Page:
We’re a few weeks into our Adam v’Adamah Torah theme, and Nitzanim first and second graders have been working hard on listening to their “inner voice” when we read and discuss text together at כיבוד (kibud–snack) Their inner voice is a reaction to the text that might come in the form of a question, feeling, or connection to the text. By listening closely to their inner voice, children begin to develop the skills for wondering about text and forming interpretations.
Just yesterday, a group of three first graders were listening closely to our text from Sefer Breishit Perek Bet (Genesis 2), when their inner voices sounded the alarm. They realized that the story in Genesis 2 sounded a lot like the story in Genesis 1, and they were filled with curiosity and opinions:
Child 1: Isn’t in Perek Alef (Chapter 1) doesn’t God create everything? How come this one is the same thing?
Child 2: I think they’re like the same story but they’re from different parts.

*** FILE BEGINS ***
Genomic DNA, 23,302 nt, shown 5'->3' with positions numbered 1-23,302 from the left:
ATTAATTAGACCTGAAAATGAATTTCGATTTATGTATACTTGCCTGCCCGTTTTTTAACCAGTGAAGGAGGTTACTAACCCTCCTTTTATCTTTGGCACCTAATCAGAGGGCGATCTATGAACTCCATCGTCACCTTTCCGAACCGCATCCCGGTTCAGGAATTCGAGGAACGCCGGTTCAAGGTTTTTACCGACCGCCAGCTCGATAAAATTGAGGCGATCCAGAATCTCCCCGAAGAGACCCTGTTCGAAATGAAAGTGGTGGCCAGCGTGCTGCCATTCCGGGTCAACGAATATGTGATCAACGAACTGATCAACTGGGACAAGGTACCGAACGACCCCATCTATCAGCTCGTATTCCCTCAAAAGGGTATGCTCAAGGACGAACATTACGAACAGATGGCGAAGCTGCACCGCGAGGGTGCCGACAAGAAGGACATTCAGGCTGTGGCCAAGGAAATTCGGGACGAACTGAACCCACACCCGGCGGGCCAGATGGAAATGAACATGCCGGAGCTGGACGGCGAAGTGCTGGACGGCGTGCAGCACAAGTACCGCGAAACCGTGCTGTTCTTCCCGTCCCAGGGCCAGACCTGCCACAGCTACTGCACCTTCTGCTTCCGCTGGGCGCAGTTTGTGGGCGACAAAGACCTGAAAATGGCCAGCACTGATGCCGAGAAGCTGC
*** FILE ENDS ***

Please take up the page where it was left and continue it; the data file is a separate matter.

Child 1: … How come if it’s one big sentence [text]… why aren’t all of them (the stories) connected?
Child 2: They are the same story.
Child 3: I think they’re the same story but… they don’t have the same words.
Child 2: He (God) created birds and animals, but in the other one he did too.
Child 1: There’s a question to answer: Why couldn’t he (God) just use the stuff he already created? How come he created a bunch of animals if he already had a bunch of animals?
I can’t wait to share this conversation with children in Nitzanim who attend on other days! I wonder what reactions other childrens’ inner voices will have to this line of questioning about Genesis 1 and Genesis 2.